A lot still needs to happen before autonomous vehicles become commonplace on German roads. The legal framework has also not yet been fully created. A fictitious court hearing has played out the serious case: Does the manufacturer of an autonomous vehicle have to be liable for an accident? This was not only about legal issues - fundamental ethical considerations were also discussed.
The sensors register an oncoming truck in your own lane. Full braking can no longer prevent the accident. Swerve to the left? Out of the question, there is a group of cyclists here. Swerve to the right? Also ruled out, there is a pedestrian walking here. The AI switched on to guide the vehicle is faced with a dilemma situation - and drives to the right. The car crashes into the pedestrian, breaking her arm, causing abrasions and destroying her smartphone.
This accident did not happen, but it is an excellent example to discuss legal, ethical and technical issues surrounding autonomous driving. In a fictitious court case, the Berlin-based Futurium took on these questions, in cooperation with the Learning Systems Platform and Leibniz Universität Hannover. The event was recorded and can be watched on YouTube.
Judge Daniela Sprengel, the prosecution's lawyer Simon Gerndt and the fictitious car manufacturer's lawyer Esra Karakoc (all three from Leibniz Universität Hannover) heard the case. Experts were called in for technical and ethical questions, and the livestream audience was also able to ask questions via chat, which were passed on to the court, and take part in a live poll.
This civil court hearing saw two opposing views: The prosecution questioned whether AI could choose to harm a person - especially if the system was advertised and approved as safe. After all, can something be considered safe that can cause harm to persons? The defendant company's representation countered that no system could guarantee one hundred percent safety. Moreover, the controlling AI had received the necessary approval. The driving system was safer than human drivers - to demand that it never make mistakes was disproportionate.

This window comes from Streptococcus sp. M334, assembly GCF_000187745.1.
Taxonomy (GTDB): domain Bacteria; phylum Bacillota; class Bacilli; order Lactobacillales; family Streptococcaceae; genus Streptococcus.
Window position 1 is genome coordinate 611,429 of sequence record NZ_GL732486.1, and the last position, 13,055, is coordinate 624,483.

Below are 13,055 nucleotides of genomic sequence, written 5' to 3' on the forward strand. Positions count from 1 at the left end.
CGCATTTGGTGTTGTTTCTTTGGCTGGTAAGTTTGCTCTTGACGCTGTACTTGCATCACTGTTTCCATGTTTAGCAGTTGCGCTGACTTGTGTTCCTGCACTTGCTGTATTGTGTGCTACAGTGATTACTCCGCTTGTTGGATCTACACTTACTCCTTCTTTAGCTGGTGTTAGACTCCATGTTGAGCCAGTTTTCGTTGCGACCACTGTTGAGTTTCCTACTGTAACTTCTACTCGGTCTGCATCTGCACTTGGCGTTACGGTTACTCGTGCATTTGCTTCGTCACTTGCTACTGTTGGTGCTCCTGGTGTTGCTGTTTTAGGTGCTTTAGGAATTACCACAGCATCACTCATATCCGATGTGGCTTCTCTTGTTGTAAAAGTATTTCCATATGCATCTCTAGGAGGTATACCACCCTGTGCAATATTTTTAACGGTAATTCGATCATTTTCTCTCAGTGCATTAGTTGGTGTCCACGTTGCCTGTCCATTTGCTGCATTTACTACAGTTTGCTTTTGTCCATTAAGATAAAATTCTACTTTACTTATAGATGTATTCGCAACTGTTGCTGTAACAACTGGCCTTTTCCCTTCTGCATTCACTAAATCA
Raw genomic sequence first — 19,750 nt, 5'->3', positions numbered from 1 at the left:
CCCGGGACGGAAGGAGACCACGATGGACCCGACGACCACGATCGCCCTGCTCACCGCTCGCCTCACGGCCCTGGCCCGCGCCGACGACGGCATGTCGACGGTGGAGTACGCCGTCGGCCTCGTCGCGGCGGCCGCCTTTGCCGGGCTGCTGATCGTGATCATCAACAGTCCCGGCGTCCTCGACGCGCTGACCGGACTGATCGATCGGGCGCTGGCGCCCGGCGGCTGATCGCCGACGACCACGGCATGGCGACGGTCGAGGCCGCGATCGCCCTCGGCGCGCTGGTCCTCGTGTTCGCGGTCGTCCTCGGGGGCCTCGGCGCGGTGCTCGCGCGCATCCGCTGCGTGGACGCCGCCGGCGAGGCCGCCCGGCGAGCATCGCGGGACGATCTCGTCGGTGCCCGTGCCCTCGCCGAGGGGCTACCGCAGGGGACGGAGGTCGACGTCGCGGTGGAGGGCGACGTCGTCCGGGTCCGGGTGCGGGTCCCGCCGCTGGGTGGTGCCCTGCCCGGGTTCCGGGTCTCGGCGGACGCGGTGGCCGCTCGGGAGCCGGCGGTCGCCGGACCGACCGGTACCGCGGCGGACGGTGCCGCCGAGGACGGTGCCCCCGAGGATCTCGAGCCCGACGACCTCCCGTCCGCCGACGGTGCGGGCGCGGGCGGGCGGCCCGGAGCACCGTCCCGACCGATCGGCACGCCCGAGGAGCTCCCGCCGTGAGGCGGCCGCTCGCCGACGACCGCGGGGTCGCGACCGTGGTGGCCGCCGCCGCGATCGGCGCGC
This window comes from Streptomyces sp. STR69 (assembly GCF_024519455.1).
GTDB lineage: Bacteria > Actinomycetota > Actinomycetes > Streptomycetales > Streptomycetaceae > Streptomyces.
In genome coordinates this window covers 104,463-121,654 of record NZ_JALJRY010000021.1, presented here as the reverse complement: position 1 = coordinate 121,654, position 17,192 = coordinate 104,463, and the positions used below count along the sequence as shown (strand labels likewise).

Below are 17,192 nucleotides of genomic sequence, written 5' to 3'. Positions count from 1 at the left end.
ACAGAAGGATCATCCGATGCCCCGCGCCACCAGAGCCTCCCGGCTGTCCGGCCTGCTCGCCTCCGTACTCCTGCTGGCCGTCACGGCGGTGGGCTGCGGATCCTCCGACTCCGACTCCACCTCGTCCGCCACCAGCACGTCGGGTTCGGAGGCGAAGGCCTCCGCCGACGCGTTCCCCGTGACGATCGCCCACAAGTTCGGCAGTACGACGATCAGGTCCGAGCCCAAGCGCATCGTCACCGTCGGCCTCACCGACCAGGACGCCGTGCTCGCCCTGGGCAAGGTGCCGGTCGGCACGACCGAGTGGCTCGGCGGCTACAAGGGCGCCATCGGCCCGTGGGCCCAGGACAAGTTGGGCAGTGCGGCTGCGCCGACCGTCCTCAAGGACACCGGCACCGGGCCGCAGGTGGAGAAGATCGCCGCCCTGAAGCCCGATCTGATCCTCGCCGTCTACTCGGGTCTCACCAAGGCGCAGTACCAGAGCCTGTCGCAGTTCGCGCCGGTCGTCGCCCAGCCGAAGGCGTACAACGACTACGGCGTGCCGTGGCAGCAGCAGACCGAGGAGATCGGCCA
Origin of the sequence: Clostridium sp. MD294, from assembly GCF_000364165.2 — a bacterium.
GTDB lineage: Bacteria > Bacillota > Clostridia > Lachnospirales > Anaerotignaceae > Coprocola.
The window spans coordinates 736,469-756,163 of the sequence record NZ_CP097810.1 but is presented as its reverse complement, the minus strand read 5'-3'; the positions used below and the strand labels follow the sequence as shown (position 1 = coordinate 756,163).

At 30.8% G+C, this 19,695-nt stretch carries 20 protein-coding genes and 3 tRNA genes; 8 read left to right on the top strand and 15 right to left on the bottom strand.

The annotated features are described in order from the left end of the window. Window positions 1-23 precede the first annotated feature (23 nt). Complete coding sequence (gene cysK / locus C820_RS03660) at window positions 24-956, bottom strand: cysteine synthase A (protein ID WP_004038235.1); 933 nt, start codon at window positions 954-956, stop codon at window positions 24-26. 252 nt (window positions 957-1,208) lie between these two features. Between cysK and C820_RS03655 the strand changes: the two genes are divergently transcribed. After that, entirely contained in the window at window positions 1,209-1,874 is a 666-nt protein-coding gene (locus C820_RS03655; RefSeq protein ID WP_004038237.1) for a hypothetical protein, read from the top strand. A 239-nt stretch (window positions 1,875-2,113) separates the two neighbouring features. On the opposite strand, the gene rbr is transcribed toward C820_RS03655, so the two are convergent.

It is difficult to punish an AI with a fine or imprisonment - it has no property and, after all, it cannot be locked up either. The owner of the fictitious vehicle was not responsible for the accident - after all, it was an autonomy level five vehicle, which does not require human intervention in the driving process. This is also the view of the legal situation regarding autonomous driving, which was not adapted until 2021.
So the pedestrian had no choice but to direct her complaint to the manufacturer. After all, it was the manufacturer who developed the system that caused her the damage. According to the prosecution, the programming at the car manufacturer is to blame for the accident.
In his statement, technology expert Dr Tobias Hesse from the German Aerospace Center (DLR) made it clear that this view falls somewhat short of the mark. An AI is not a programme in which the programmers prescribe how the system should behave in given situations. Rather, the AI is trained by feeding it with countless traffic situations and data. Based on this training, the AI calculates how the vehicle should behave in dangerous situations. The action of the AI in the accident scenario can therefore not be directly attributed to a human decision. Can one therefore speak of a decision here at all?